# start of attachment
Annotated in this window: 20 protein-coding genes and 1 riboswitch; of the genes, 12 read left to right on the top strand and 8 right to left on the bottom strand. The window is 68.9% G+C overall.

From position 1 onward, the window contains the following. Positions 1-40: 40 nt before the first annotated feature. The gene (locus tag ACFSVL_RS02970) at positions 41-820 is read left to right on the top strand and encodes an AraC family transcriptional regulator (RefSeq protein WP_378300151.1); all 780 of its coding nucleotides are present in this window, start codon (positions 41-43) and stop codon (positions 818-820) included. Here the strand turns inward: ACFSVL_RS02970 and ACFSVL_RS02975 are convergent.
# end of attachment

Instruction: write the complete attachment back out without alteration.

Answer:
Annotated in this window: 20 protein-coding genes and 1 riboswitch; of the genes, 12 read left to right on the top strand and 8 right to left on the bottom strand. The window is 68.9% G+C overall.

From position 1 onward, the window contains the following. Positions 1-40: 40 nt before the first annotated feature. The gene (locus tag ACFSVL_RS02970) at positions 41-820 is read left to right on the top strand and encodes an AraC family transcriptional regulator (RefSeq protein WP_378300151.1); all 780 of its coding nucleotides are present in this window, start codon (positions 41-43) and stop codon (positions 818-820) included. Here the strand turns inward: ACFSVL_RS02970 and ACFSVL_RS02975 are convergent.